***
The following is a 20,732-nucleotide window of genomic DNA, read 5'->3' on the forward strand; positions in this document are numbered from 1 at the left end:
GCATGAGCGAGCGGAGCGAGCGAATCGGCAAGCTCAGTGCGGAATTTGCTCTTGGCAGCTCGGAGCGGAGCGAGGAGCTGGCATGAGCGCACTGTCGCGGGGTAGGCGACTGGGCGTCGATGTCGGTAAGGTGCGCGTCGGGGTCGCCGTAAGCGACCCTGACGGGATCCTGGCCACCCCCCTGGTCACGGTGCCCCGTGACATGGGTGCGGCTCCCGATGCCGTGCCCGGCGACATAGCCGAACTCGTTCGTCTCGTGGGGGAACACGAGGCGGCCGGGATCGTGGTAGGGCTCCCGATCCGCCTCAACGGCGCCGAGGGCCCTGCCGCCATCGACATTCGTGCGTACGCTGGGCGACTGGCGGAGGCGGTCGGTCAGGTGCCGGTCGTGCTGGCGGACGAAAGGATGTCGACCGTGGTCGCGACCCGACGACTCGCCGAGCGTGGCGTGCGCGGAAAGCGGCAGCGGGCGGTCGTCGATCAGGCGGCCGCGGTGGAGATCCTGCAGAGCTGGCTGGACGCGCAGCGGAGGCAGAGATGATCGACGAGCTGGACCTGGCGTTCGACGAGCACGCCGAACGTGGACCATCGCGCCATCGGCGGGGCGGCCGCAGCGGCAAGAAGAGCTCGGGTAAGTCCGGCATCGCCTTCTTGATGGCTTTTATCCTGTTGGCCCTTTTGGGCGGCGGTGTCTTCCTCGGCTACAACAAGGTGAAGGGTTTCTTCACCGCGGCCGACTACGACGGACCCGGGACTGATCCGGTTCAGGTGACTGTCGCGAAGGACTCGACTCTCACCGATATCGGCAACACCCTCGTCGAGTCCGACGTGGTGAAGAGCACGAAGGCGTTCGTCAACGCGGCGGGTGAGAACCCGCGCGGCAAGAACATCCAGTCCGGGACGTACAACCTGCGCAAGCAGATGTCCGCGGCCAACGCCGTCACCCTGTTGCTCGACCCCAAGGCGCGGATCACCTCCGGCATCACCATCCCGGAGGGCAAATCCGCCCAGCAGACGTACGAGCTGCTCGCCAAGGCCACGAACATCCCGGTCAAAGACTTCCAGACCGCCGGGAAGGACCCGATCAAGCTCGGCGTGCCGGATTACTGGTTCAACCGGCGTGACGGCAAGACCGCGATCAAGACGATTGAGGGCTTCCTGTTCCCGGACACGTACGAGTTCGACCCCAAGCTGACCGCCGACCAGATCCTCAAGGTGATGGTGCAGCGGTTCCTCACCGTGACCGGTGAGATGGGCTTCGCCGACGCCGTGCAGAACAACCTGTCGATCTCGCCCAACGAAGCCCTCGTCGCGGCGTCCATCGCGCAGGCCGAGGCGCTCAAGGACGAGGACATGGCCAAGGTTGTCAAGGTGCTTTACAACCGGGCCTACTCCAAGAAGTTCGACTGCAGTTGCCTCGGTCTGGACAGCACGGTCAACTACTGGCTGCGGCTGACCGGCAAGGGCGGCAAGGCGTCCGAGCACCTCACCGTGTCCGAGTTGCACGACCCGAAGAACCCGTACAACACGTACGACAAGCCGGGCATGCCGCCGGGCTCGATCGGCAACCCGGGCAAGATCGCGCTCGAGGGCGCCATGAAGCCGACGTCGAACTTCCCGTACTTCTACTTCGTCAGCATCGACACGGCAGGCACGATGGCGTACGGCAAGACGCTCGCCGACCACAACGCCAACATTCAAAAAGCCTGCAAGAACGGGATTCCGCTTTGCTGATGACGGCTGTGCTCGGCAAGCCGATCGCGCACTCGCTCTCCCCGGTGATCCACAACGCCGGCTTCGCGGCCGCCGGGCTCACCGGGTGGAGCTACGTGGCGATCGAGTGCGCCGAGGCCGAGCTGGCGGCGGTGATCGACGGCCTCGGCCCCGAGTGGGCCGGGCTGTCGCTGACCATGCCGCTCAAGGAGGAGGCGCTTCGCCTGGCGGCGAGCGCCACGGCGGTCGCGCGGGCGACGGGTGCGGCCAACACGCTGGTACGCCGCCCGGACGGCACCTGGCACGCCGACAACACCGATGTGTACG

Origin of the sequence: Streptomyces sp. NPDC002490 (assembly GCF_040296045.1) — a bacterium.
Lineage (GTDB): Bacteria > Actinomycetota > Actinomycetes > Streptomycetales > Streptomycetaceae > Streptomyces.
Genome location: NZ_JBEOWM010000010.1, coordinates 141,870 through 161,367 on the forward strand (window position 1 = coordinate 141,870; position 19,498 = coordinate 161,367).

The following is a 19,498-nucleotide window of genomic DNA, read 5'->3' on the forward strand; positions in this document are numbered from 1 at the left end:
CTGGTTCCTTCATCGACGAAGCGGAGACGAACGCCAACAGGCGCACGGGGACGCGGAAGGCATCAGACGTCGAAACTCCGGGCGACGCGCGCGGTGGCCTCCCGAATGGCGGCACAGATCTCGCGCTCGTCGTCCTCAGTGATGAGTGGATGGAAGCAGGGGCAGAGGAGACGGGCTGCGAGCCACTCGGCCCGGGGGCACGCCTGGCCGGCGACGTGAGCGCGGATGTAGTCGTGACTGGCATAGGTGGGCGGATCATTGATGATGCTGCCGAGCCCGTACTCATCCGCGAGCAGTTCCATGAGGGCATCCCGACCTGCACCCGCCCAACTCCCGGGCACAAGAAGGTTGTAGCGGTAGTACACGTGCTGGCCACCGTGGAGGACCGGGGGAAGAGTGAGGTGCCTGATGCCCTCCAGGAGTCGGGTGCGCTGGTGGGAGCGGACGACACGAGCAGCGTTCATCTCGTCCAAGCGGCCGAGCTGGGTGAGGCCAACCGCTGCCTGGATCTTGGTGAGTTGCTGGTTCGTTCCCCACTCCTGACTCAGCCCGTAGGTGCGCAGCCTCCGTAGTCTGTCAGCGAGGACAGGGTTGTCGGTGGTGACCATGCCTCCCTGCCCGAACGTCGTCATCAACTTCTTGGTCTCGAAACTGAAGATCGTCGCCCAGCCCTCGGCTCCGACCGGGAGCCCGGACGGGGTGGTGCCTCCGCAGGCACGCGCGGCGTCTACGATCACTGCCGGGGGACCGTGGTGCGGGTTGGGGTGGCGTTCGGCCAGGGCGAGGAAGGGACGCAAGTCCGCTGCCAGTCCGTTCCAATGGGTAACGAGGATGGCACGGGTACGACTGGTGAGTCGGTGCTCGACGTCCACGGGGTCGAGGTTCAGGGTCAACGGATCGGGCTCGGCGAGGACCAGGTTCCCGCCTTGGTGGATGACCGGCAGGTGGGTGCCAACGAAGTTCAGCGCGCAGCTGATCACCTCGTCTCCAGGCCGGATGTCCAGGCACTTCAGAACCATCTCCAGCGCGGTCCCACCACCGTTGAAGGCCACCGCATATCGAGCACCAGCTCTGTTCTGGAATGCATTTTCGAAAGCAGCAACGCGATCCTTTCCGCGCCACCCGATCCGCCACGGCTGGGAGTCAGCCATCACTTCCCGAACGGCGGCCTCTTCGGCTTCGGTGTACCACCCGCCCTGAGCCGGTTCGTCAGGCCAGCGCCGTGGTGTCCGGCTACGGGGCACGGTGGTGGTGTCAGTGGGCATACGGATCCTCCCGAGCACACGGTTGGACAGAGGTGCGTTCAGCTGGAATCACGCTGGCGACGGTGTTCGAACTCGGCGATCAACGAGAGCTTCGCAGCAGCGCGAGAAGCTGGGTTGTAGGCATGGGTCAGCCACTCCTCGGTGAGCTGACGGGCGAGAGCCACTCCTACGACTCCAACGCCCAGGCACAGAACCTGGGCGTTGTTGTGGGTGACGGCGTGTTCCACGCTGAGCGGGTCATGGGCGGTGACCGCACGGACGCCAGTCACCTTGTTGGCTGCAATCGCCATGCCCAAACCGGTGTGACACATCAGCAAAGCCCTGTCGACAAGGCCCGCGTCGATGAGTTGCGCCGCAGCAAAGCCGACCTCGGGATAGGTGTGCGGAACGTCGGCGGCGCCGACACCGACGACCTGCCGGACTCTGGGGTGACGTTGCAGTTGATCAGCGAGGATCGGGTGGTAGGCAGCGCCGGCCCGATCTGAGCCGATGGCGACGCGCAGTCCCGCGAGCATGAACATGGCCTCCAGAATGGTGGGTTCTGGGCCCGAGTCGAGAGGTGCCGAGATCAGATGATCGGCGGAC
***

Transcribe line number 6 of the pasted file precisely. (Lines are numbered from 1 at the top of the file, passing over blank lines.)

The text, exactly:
The following is a 19,498-nucleotide window of genomic DNA, read 5'->3' on the forward strand; positions in this document are numbered from 1 at the left end: